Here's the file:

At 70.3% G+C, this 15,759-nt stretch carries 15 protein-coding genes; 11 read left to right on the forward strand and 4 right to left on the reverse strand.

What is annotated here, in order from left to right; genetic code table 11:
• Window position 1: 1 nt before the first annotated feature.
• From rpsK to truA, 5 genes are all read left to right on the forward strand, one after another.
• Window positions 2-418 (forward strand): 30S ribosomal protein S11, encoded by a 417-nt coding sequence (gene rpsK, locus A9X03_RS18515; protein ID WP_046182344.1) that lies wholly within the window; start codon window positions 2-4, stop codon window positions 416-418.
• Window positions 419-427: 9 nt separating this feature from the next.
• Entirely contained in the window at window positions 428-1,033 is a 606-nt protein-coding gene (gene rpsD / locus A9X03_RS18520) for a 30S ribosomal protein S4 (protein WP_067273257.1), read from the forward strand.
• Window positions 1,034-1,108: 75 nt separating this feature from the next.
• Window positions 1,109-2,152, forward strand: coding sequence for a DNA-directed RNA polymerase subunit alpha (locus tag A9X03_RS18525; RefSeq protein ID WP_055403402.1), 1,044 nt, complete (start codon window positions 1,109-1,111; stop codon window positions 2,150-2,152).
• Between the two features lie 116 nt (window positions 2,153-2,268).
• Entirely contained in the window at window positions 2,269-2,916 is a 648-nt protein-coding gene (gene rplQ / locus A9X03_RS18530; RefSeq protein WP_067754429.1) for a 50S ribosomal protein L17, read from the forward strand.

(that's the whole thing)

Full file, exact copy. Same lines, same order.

At 70.3% G+C, this 15,759-nt stretch carries 15 protein-coding genes; 11 read left to right on the forward strand and 4 right to left on the reverse strand.

What is annotated here, in order from left to right; genetic code table 11:
• Window position 1: 1 nt before the first annotated feature.
• From rpsK to truA, 5 genes are all read left to right on the forward strand, one after another.
• Window positions 2-418 (forward strand): 30S ribosomal protein S11, encoded by a 417-nt coding sequence (gene rpsK, locus A9X03_RS18515; protein ID WP_046182344.1) that lies wholly within the window; start codon window positions 2-4, stop codon window positions 416-418.
• Window positions 419-427: 9 nt separating this feature from the next.
• Entirely contained in the window at window positions 428-1,033 is a 606-nt protein-coding gene (gene rpsD / locus A9X03_RS18520) for a 30S ribosomal protein S4 (protein WP_067273257.1), read from the forward strand.
• Window positions 1,034-1,108: 75 nt separating this feature from the next.
• Window positions 1,109-2,152, forward strand: coding sequence for a DNA-directed RNA polymerase subunit alpha (locus tag A9X03_RS18525; RefSeq protein ID WP_055403402.1), 1,044 nt, complete (start codon window positions 1,109-1,111; stop codon window positions 2,150-2,152).
• Between the two features lie 116 nt (window positions 2,153-2,268).
• Entirely contained in the window at window positions 2,269-2,916 is a 648-nt protein-coding gene (gene rplQ / locus A9X03_RS18530; RefSeq protein WP_067754429.1) for a 50S ribosomal protein L17, read from the forward strand.